Changes to the Collagen Structure using Vibrational Spectroscopy and Chemometrics: A Comparison between Chemical and Sulfide-Free Leather Process

Main Article Content

Megha Mehta
Yang Liu
Rafea Naffa
Mark Waterland
Geoff Holmes


Chemical and physical changes take place when hides and skins are processed to leather that affect the quality and strength of the material. Understanding the structure at each leather-making stage is the basis of this study but also intend to improve the process through a biochemical approach, employing a proteolytic enzyme for processing leather more cleanly with reduced environmental impact. Raman and ATR-FTIR spectroscopy in conjunction with chemometrics was used to investigate each leather-making stage from fresh green cattle hide to dry crust leather. The changes in proteins, lipids, nucleic acids and other biomolecules with leather processing was measured and reported using three novel Raman ratiometric markers, 920/1476, 1345/1259 and 1605/1476 cm-1, to discriminate the structural changes in collagen of hide using standard chemical and enzymatic method. Amide I band was deconvoluted to investigate thecollagen secondary structures using curve fitting by Gaussians function. The results of Principal Component Analysis are well-corroborated with the ratiometric markers of structural changes.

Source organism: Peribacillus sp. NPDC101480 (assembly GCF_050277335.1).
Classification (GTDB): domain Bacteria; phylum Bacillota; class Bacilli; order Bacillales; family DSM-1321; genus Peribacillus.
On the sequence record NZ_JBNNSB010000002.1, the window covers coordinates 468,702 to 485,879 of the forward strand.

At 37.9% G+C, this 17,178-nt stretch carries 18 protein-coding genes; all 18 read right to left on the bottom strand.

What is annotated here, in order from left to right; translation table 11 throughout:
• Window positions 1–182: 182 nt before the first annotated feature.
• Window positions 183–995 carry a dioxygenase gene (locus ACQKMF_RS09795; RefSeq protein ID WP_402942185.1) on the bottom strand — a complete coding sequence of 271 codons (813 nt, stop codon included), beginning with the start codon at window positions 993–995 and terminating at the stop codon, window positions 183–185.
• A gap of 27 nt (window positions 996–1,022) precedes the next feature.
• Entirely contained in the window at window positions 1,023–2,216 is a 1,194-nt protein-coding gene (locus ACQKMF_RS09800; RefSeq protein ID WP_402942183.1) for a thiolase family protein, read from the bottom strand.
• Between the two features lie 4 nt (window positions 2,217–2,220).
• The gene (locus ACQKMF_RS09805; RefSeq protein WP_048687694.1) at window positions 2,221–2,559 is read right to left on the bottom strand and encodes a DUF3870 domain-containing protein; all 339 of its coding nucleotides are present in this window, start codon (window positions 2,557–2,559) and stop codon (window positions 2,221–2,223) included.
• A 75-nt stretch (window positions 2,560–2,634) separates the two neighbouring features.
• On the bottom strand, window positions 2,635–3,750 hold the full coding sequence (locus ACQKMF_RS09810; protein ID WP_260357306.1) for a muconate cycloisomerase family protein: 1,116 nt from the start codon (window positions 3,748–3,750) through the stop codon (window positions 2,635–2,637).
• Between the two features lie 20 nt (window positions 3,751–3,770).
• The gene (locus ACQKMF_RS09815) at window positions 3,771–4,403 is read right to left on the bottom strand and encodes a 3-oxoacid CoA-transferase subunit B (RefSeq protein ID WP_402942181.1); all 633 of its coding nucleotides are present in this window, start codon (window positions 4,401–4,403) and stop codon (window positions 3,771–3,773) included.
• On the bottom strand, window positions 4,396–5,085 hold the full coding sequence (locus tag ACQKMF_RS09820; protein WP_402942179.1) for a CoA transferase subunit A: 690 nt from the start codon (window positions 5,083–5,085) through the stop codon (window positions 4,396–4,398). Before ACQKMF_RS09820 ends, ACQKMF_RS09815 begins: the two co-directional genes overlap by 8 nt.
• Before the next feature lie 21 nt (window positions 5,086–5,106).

Article Details